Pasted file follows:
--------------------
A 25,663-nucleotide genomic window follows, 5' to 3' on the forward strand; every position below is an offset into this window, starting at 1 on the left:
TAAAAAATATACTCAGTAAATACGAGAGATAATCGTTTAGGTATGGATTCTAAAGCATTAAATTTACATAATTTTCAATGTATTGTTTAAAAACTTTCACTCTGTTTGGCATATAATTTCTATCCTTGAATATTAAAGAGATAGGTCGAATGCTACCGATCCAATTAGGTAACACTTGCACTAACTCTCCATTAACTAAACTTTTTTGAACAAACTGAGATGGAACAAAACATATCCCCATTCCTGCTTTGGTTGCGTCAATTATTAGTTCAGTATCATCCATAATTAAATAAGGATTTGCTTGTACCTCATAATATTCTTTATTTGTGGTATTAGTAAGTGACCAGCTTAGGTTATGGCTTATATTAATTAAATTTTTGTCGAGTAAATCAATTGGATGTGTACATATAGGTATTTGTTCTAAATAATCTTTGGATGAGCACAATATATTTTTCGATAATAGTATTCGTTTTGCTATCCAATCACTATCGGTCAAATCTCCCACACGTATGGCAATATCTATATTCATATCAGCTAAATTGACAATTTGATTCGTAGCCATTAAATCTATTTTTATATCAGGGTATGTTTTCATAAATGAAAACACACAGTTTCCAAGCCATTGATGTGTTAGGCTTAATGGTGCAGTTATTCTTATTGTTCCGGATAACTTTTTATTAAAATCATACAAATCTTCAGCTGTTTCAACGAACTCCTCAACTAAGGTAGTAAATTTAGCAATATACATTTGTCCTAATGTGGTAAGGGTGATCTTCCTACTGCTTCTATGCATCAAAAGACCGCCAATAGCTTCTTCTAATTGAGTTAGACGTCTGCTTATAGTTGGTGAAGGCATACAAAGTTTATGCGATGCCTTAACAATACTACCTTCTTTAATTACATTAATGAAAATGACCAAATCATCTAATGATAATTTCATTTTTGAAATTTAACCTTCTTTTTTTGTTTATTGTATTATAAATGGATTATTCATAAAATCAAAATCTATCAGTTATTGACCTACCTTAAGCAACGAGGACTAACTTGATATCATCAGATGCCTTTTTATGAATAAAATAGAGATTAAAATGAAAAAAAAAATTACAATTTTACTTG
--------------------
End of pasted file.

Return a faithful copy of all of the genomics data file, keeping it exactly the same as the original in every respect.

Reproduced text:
A 25,663-nucleotide genomic window follows, 5' to 3' on the forward strand; every position below is an offset into this window, starting at 1 on the left:
TAAAAAATATACTCAGTAAATACGAGAGATAATCGTTTAGGTATGGATTCTAAAGCATTAAATTTACATAATTTTCAATGTATTGTTTAAAAACTTTCACTCTGTTTGGCATATAATTTCTATCCTTGAATATTAAAGAGATAGGTCGAATGCTACCGATCCAATTAGGTAACACTTGCACTAACTCTCCATTAACTAAACTTTTTTGAACAAACTGAGATGGAACAAAACATATCCCCATTCCTGCTTTGGTTGCGTCAATTATTAGTTCAGTATCATCCATAATTAAATAAGGATTTGCTTGTACCTCATAATATTCTTTATTTGTGGTATTAGTAAGTGACCAGCTTAGGTTATGGCTTATATTAATTAAATTTTTGTCGAGTAAATCAATTGGATGTGTACATATAGGTATTTGTTCTAAATAATCTTTGGATGAGCACAATATATTTTTCGATAATAGTATTCGTTTTGCTATCCAATCACTATCGGTCAAATCTCCCACACGTATGGCAATATCTATATTCATATCAGCTAAATTGACAATTTGATTCGTAGCCATTAAATCTATTTTTATATCAGGGTATGTTTTCATAAATGAAAACACACAGTTTCCAAGCCATTGATGTGTTAGGCTTAATGGTGCAGTTATTCTTATTGTTCCGGATAACTTTTTATTAAAATCATACAAATCTTCAGCTGTTTCAACGAACTCCTCAACTAAGGTAGTAAATTTAGCAATATACATTTGTCCTAATGTGGTAAGGGTGATCTTCCTACTGCTTCTATGCATCAAAAGACCGCCAATAGCTTCTTCTAATTGAGTTAGACGTCTGCTTATAGTTGGTGAAGGCATACAAAGTTTATGCGATGCCTTAACAATACTACCTTCTTTAATTACATTAATGAAAATGACCAAATCATCTAATGATAATTTCATTTTTGAAATTTAACCTTCTTTTTTTGTTTATTGTATTATAAATGGATTATTCATAAAATCAAAATCTATCAGTTATTGACCTACCTTAAGCAACGAGGACTAACTTGATATCATCAGATGCCTTTTTATGAATAAAATAGAGATTAAAATGAAAAAAAAAATTACAATTTTACTTG